Clive Palmer’s proposed new central Queensland coal mine poses a potentially toxic health risk to drivers on Australia’s main highway north of Rockhampton, experts claim.
Mr Palmer’s Styx Coal proposal, which prompted outrage in the wake of Queensland Nickel’s collapse, would also lose at least $441 million over its 20-year lifetime, according to figures in its own environmental impact statement (EIS).
Blasting on the mine site, which straddles the Bruce Highway, also would likely produce highly toxic nitrogen dioxide that could “gas” travellers, according to Doctors for the Environment Australia (DEA).
“This alone is a sufficient public risk to reject the proposal,” the public health pressure group said in a scathing submission to Queensland’s environment department.
Styx Coal, a subsidiary of Mr Palmer’s masthead company Mineralogy, is trying to get its mining and environmental licences approved on Queensland Nickel’s Mamelon Station, north-west of Rockhampton.
DEA and other groups, including progressive think-tank the Australia Institute and Lock the Gate Alliance, have called on the Queensland Government to deny the licences for the 10-million-tonne-a-year coal project.
But Mr Palmer said the objectors to the mine were wrong about the public health risks and its economic viability.
Mr Palmer said drivers would not be exposed to the gas because “the blasting will be under a management plan”.
He said if critics were right that the mine would lose money, “they don’t have to worry about the project because they’re not investing in it”, Mr Palmer said.
The Australia Institute accused the mining company of “misleading” claims about its economic benefits in the EIS, including “overstating” future state royalty payments by $175 million.
The think tank’s submission to the Government said it “seems clear” that Mr Palmer was chasing government approvals to boost the value of the project on paper for a possible sale, rather than to build the mine.
DEA spokesman David Shearman, an emeritus professor of medicine from the University of Adelaide, told the ABC that the mine proposal was “a shocker” on public health grounds.
Explosives pose a high risk to drivers: submission
The DEA submission said Styx Coal would have open cut mine pits “on both sides of the road” and blasting with explosives posed “a high risk to people travelling on the Bruce Highway during mining operations”.
It claimed two-thirds of blasts resulted in nitrogen dioxide gas and “exposure to this gas for even a few minutes can cause severe respiratory irritation, pulmonary oedema”.
The state mines department, which was forced to tackle the problem of nitrogen dioxide risks in 2011 after central Queensland mine workers were hospitalised, published detailed industry guidance in February.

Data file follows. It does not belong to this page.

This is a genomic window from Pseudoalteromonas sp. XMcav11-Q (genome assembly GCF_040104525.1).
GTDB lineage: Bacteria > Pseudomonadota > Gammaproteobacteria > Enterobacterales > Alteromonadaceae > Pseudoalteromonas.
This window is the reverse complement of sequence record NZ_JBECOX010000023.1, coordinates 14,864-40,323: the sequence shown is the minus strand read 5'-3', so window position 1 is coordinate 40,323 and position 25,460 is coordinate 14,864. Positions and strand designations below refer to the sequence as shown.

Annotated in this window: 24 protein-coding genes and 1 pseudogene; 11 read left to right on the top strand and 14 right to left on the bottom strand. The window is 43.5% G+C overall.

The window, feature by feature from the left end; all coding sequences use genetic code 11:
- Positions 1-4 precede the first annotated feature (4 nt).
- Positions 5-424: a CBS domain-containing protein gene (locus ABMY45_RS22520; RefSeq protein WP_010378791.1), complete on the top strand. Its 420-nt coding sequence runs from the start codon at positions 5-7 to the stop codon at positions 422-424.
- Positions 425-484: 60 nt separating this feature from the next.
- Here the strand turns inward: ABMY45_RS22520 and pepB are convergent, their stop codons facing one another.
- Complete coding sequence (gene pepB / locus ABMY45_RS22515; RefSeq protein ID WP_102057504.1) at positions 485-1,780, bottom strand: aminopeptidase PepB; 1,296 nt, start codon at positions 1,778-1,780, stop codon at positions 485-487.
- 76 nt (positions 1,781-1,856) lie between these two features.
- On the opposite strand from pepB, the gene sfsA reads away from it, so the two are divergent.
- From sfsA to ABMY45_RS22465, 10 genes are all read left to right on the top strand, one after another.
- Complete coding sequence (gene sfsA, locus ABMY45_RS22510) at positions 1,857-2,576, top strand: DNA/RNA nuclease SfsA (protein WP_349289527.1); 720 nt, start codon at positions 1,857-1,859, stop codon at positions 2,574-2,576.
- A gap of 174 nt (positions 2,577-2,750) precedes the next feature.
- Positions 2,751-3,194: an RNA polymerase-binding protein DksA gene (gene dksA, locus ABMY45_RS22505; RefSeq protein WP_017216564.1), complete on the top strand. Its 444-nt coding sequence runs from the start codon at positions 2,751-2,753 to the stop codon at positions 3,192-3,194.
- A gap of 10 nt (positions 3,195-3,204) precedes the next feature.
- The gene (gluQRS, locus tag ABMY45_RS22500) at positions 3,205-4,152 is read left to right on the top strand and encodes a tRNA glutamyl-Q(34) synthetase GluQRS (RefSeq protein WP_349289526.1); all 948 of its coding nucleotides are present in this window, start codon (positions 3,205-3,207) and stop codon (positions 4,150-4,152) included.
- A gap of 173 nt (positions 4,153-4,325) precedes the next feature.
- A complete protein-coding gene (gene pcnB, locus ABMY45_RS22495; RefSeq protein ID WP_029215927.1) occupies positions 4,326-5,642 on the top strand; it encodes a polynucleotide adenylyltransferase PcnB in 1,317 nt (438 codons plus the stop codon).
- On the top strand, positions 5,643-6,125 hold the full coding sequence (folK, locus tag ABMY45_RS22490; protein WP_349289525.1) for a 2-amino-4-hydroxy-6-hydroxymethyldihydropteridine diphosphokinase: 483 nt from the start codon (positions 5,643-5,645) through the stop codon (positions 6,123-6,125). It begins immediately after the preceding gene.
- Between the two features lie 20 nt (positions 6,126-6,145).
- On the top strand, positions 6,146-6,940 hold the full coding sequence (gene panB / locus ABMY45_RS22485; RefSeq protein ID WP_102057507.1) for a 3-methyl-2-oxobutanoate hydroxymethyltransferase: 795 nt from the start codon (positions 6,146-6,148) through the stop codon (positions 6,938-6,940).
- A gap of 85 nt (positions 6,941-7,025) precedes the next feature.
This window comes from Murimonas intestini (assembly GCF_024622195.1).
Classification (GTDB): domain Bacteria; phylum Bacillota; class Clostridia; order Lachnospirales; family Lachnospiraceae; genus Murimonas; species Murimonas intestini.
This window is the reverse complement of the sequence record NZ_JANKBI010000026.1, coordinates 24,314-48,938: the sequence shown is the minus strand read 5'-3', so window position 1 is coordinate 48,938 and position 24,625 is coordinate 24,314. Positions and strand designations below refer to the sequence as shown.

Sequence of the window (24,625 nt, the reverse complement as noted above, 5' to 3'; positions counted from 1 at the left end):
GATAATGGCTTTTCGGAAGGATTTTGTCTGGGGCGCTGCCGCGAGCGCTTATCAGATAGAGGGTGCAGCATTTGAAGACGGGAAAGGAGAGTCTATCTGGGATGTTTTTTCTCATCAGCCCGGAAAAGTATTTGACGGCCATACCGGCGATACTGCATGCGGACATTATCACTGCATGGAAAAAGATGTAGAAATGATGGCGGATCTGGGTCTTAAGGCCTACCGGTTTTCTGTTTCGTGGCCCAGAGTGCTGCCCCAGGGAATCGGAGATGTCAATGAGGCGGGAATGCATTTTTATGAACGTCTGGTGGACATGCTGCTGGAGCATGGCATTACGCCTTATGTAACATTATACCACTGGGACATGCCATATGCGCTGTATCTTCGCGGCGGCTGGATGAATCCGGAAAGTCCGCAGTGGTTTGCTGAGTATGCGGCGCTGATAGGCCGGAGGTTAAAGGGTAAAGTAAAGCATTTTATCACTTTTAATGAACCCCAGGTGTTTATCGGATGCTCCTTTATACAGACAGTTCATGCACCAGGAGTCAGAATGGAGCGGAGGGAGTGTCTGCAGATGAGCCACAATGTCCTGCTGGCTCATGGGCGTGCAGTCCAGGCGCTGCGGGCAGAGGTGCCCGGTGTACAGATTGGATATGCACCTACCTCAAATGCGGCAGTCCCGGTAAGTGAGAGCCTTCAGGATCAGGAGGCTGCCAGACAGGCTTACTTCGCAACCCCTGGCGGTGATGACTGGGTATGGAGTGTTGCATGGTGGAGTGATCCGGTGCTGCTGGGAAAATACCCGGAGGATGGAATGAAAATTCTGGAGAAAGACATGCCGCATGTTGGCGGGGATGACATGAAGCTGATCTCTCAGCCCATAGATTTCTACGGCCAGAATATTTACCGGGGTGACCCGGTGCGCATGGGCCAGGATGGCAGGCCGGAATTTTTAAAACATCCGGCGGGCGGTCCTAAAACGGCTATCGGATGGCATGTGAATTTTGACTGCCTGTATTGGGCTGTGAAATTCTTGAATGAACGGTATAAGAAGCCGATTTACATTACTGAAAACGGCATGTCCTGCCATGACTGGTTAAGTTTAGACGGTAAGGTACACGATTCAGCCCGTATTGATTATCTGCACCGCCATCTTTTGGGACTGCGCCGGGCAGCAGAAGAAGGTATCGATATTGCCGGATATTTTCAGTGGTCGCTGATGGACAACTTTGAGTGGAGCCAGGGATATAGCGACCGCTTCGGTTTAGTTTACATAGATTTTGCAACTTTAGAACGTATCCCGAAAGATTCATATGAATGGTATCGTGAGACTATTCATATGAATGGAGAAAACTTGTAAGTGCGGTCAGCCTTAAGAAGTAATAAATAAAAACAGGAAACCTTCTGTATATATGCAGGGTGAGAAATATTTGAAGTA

It included warnings that high winds drive toxic fumes “a considerable distance before dispersing” and that “any person exposed to fumes should be immediately sent to be checked by medical staff”.
DEA said toxic gas clouds spread up to 6 kilometres from blast sites.
“People in the Hunter Valley have suffered toxicity after driving through blast plumes, so this is a real risk to the public from the proposed Styx mine and is not addressed in the EIS,” DEA’s submission said.
Mr Palmer dismissed these concerns, saying the highway would be closed during blasting, which would “only take place once a month for less than a day”.
“It’s a remote location. There are not a lot of people living in the area.
“It’s an ideal location for that sort of activity. It’s not the Hunter Valley,” he said.
The DEA said the environment department should reject Styx Coal’s “sloppy and superficial” air quality statement, which used outdated standards and claimed “an important source of carbon dioxide is from burning tobacco”.
It also noted the mine was only 14 kilometres from a tidal estuary flowing into Great Barrier Reef waters, which it said raised pollution risks from cyclones and floods. .
Figures are ‘optimistic’: think-tank
The Australia Institute said Styx’s own figures suggesting a $441 million loss were “in many ways optimistic” and included “no financing costs and no cost overruns”.
“The Styx proposal is less about developing a mine and more about increasing the asset value of the project for the proponent,” it said.
But Styx Coal was “not viable without government subsidy”, the think tank said.
Mr Palmer said this was “not true because first of all … their document is going on low quality thermal coal not on coking coal, so they’ve got the wrong type of coal”.
“The Australia Institute’s a group of people in Canberra that have never been to Queensland,” he said.
“Every coal project they put an objection in. It’s not an objective assessment of things.”
Rod Campbell, the Australia Institute’s research director, said the figures were taken directly from the EIS and a report for Mr Palmer’s company by Economic Associates.
Queensland Premier Annastacia Palaszczuk blasted Mr Palmer’s push for a new mining venture early this year, saying he should focus on “the mess that (he) left Queensland Nickel in Townsville